Friday, January 27, 2012

What's Next?

       So, while the novel's off with my mentor getting torn to shreds, I've decided to start something new. Though I've got a couple of short stories in the pipe, I don't think they're quite ready to be sent anywhere just yet, so I'm going to let them mellow for a bit, then come back to them for one last thorough revision before I start shopping them around. In the meantime, I'm well on my way into a new novella, which I hope to have completed in first draft form in about a month or so. Still trying to keep my momentum from this past residency going, and so far so good. Ask me in a week and I may be singing a different tune. Once the novella's completed, revised, and edited I'll probably stick it up on Kindle. I would consider shopping it around, but I'm afraid there just aren't many mags interested in 25,000+ word stories. Maybe I'm wrong. It has been awhile since I did my market research. Anyway, lots of deadlines sneaking up. Just got to muscle through it. That's all for now.

Thursday, January 19, 2012

Suddenly Stonecoast

       Well, I'm back from my last winter residency at the Stonecoast MFA program in Maine, and what a time it was. It's bittersweet looking back. I've seen good friends and great writers graduate, met lots of new, cool people, including some that live nearby, overdosed on caffeine in all its various forms, and enjoyed the musical talents of one of the recent grads as he belted out a rather unique rendition of Suddenly Seymour from Little Shop of Horrors. Say what you will about Maine in the dead of winter, but Freeport can be a lot of fun.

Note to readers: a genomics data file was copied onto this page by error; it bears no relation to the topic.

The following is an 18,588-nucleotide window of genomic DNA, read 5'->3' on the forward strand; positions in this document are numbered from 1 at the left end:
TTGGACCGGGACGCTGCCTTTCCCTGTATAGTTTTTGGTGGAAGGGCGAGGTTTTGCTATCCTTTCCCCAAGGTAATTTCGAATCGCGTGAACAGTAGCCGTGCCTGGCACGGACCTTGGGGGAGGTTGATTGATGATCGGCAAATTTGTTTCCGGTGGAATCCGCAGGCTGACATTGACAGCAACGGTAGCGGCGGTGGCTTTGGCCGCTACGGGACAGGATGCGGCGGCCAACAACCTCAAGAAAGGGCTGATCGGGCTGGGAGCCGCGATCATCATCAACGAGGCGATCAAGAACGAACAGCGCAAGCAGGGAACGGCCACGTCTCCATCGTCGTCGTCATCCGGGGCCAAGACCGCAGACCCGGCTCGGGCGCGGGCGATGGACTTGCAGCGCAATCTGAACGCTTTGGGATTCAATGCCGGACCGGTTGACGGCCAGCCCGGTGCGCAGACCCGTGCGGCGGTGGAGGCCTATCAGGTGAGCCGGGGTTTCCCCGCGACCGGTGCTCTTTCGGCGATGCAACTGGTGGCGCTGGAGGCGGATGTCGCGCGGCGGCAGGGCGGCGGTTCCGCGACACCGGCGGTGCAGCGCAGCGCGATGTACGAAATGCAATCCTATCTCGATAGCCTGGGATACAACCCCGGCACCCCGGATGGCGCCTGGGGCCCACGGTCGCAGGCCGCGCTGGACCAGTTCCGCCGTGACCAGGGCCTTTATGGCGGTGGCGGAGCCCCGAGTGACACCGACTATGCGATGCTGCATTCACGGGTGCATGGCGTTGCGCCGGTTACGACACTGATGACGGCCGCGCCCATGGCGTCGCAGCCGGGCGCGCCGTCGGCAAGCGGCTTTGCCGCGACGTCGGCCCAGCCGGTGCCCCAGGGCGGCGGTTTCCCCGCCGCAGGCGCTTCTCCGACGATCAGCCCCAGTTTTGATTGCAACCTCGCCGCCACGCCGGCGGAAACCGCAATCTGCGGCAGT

For anyone who's wondering, "What the hell is Stonecoast?" allow me to fill you in. It's the coolest MFA program in the U.S., one of Poets & Writers top 10 low residency programs for Creative Writing, and one of only two in the country with a concentration in Popular Fiction. They've got a hell of a faculty and if you need some one to kick you in the ass to get that novel finished, there's nowhere else quite like it. I'm entering my last semester and I'll be graduating in July.
     Nothing compares to watching people you've only seen in person for a handful of days but feel like you've known your entire life walk across that stage. It's a happy yet sobering experience. But, as they say, all good things... To all the recent grads, congratulations! I miss you already. You keep writing. I'll keep reading.

Wednesday, January 4, 2012

The Gabble and Other Stories


        One of my favorite living SF writers is Neal Asher. He's written dozens of novels and scores of short stories, which can be found in magazines ranging from Interzone to Asimov's, as well as numerous small press collections. I first encountered Asher's fiction as a freshman in college, when I picked up a copy of Gridlinked from the local Barnes and Noble. I was hooked. From there I read every novel of his I could find (though, me being in the US and he a UK author, many had to be ordered from sites like Amazon or The Book Depository). Then I discovered his short fiction.
      Growing up, I've always had an affinity for novels and never paid much attention to short stories until I was in my first Creative Writing workshop, where I realized it was far easier to critique a complete story than a chapter. I shifted my focus to shorter works and began to read loads of fiction along those lines. Along with Alastair Reynolds, Neal Asher was one of the first SF writers to really get me interested in the short story. Many of his stories are set in the Polity, a far future civilization ruled by AIs and populated by a myriad of life forms both human and not. They're action packed, with complex plots and strange characters, exploring alien ecologies and age old themes while simultaneously maintaining the pace and energy of the latest summer blockbuster. In summation, they were exactly the type of fiction I was trying to write.